Registration Dossier

Administrative data

Endpoint:
short-term repeated dose toxicity: inhalation
Type of information:
experimental study
Adequacy of study:
key study
Study period:
03-03-1978 to 30-11-1978
Reliability:
2 (reliable with restrictions)
Rationale for reliability incl. deficiencies:
test procedure in accordance with generally accepted scientific standards and described in sufficient detail

Data source

Reference
Reference Type:
study report
Title:
Unnamed
Year:
1978
Report Date:
1978

Materials and methods

Test guideline
Qualifier:
no guideline followed
Principles of method if other than guideline:
A scientifically acceptable short-term inhalation toxicity study in which rats were exposed to airborne dusts of the test material for 10 days. Appropriate study parameters were assessed and adequately reported.
GLP compliance:
not specified
Limit test:
no

Test material

Reference
Name:
Unnamed
Type:
Constituent
Test material form:
solid: crystalline
Details on test material:
- Colour: colourless
- Odour: odourless
- CAS-Number: 89-32-7
- Molecular formula: C10 H2 O6
- Molecular weight: 218.12
Specific details on test material used for the study:
PMDA
pyromellitic dianhydride
IC-4054 3-72
Lot No. RI-18

Test animals

Species:
rat
Strain:
Sprague-Dawley
Details on species / strain selection:
Charles River CD rats, 6-8 weeks old
Sex:
male
Details on test animals and environmental conditions:
Forty male (weighing from 196 to 228 grams) Charles River CD rats, 6-8 weeks of age were used in the study. The 40 males were randomized into 4 groups of 10 rats each. in accordance with a random table of 40. After the randomization process, the rats were individually identified with ear punches in numerical order from l to 40. Each rat was housed individually in compartmented stainless-steel holding cages and kept in a temperature and humidity-controlled room throughout the 1-week quarantine, the 2-veek experimental, and the 2-week post exposure observation periods. The rats were supplied with water and Purina rat Chow ad libitum except during exposure.

Administration / exposure

Route of administration:
inhalation: dust
Type of inhalation exposure:
whole body
Vehicle:
air
Mass median aerodynamic diameter (MMAD):
>= 3 - <= 3.7 µm
Remarks on MMAD:
GSD given as 2.32 to 2.43 in the study report.
Details on inhalation exposure:
All exposures were conducted in a 1 cubic meter cubical stainless steel and glass chamber, with pyramidal top and bottom. Chamber airflow was maintained by means of a rotary centrifugal air pump located at the exhaust side of the chamber. The chamber exhaust was filtered through an activated charcoal filter and a Cambridge Absolute filter before being discharged outside of the laboratory. The dust atmosphere of the compound was generated by dispersing the powder at a calculated rate with an IRAD Dust Gun located near the chamber air inlet at the top of the exposure chamber. This dust generator consisted of a revolving plate with calibrated cups for transporting a known quantity of powder per unit time from a. reservoir to a "blowhole.”. At the “blowhole" the powder in a "cup" was dispersed into the chamber by a jet of desiccated air flowing at a rate of 10 litres/minute.
Analytical verification of doses or concentrations:
yes
Details on analytical verification of doses or concentrations:
The actual quantity of powder disseminated was determined by weighing the quantity of powder in the reservoir before and after the exposure. The concentration of the dust in the chamber atmosphere was calculated from the ratio of the quantity of powder used to the total chamber airflow per unit time.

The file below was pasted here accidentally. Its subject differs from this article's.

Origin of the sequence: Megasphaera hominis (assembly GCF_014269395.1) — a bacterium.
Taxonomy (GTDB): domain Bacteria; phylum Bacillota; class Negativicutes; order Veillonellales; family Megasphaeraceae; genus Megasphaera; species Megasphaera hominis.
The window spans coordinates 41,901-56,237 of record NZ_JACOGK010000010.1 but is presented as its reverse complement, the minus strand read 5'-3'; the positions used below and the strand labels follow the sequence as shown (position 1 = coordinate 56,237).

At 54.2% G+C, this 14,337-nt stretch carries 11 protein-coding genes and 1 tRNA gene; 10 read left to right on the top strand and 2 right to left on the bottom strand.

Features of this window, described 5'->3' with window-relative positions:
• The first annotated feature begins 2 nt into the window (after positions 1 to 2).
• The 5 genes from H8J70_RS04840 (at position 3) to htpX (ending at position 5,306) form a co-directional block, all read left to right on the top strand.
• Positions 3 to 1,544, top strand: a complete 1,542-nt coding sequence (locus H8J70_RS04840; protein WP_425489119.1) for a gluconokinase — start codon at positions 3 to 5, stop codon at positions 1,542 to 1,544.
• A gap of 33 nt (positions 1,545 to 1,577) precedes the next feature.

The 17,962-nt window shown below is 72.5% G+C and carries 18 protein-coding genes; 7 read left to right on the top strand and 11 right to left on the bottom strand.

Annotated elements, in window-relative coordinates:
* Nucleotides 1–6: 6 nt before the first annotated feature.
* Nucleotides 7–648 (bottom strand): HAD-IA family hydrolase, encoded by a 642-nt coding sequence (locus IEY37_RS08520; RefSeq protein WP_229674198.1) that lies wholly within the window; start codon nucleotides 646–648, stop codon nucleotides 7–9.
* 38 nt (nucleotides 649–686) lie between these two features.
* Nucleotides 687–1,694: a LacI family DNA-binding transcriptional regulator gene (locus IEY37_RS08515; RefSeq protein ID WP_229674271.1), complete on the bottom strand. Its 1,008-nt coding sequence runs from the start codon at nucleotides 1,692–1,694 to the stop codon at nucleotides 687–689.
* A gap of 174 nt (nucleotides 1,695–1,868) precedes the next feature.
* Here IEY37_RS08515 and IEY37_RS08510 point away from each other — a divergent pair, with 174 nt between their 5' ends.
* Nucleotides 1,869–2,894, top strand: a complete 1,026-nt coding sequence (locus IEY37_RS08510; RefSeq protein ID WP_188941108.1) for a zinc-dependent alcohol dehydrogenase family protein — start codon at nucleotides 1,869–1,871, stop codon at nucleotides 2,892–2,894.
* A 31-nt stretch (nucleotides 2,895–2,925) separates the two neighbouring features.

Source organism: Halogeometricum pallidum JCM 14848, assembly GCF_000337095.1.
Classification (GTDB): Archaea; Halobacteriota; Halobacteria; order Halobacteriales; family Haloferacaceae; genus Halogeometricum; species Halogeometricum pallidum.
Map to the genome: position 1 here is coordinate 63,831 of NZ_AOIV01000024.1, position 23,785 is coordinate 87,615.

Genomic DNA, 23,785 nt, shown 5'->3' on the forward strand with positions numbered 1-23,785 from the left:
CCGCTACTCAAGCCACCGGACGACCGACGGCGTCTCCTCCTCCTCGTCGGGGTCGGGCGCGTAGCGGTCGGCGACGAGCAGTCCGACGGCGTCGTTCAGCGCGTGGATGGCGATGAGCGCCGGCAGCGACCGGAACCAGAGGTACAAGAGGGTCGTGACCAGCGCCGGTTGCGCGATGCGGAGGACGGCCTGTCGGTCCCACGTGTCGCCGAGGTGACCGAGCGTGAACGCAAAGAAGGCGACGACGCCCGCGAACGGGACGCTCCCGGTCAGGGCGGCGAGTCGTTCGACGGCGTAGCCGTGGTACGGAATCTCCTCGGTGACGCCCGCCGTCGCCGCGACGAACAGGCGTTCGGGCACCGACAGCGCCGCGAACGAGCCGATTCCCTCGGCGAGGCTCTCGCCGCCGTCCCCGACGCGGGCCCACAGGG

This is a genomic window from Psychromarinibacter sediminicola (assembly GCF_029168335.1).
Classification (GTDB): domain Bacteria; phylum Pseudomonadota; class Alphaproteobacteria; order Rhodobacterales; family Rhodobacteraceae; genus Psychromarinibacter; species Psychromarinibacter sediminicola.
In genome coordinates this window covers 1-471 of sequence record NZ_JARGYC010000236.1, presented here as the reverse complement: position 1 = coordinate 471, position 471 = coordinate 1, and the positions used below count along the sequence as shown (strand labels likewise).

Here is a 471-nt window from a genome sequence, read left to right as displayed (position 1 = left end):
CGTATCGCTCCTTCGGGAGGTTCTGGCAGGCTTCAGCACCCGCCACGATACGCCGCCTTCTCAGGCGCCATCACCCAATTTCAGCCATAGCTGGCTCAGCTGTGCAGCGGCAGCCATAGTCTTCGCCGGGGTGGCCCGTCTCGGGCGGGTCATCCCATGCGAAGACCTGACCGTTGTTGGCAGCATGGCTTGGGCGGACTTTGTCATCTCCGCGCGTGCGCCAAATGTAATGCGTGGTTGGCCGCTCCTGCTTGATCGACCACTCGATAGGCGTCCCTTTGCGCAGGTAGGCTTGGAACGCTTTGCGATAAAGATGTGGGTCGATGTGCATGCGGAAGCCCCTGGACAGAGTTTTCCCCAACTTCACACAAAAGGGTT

The concentration of the airborne dusts in the chamber atmosphere was determined gravimetrically using a fiberglass Millipore filter sampling technique. The chamber atmosphere was drawn through a 37 mm 0.8 µ pore size filter at a rate of 2 litres/minute. A critical orifice was used to regulate the flow race. Samples were taken from each exposure chamber once every 30 minutes during the exposure period. The weight of pyromellitic dianhydride collected on the filter was determined and the concentration of the duet was calculated in milligrams/litre of air.
The particle size distribution of the pyromellitic dianhydride in a sample of the chamber atmosphere was determined using an Andersen 8-stage Fractionating Sampler. The chamber atmosphere was drawn through the sampler at a rate of 28.3 1/min for a suitable duration. The weight of the particles collected on each stage is determined gravimetrically and the weight percent of each size category was calculated. The cumulative weight percent of particles smaller that each size range was plotted on a logarithmic probability graph paper. The aerodynamic mass median diameter and the percent of respirable particles in the sample was determined graphically by interpolation.
Duration of treatment / exposure:
Two weeks, 10 exposures, 6 hours per day.
Frequency of treatment:
10 exposures in 2 weeks.
Doses / concentrationsopen allclose all
Dose / conc.:
0 mg/L air
Remarks:
Control
Dose / conc.:
0.01 mg/L air (nominal)
Remarks:
0.021 mg/L air analytical
Dose / conc.:
0.03 mg/L air (nominal)
Remarks:
0.035 mg/L air analytical
Dose / conc.:
0.1 mg/L air (nominal)
Remarks:
0.091 mg/L air analytical
No. of animals per sex per dose:
10 males
Control animals:
yes
Details on study design:
These are given in the previous sections.
Positive control:
No

Examinations

Observations and examinations performed and frequency:
The rats were observed daily before and after exposure for respiratory distress, nasal irritation and discharge, and any other observable toxic signs.

The rats were weighed daily on exposure days and periodically during the quarantine and post exposure observation period. Five rats from each group were sacrificed and necropsied following the 10th exposure. The remaining rats were observed for an additional 14 days and then sacrificed.

Sacrifice and pathology:
Five rats/group sacrificed after 10th exposure and the reamining rats after another 14 days.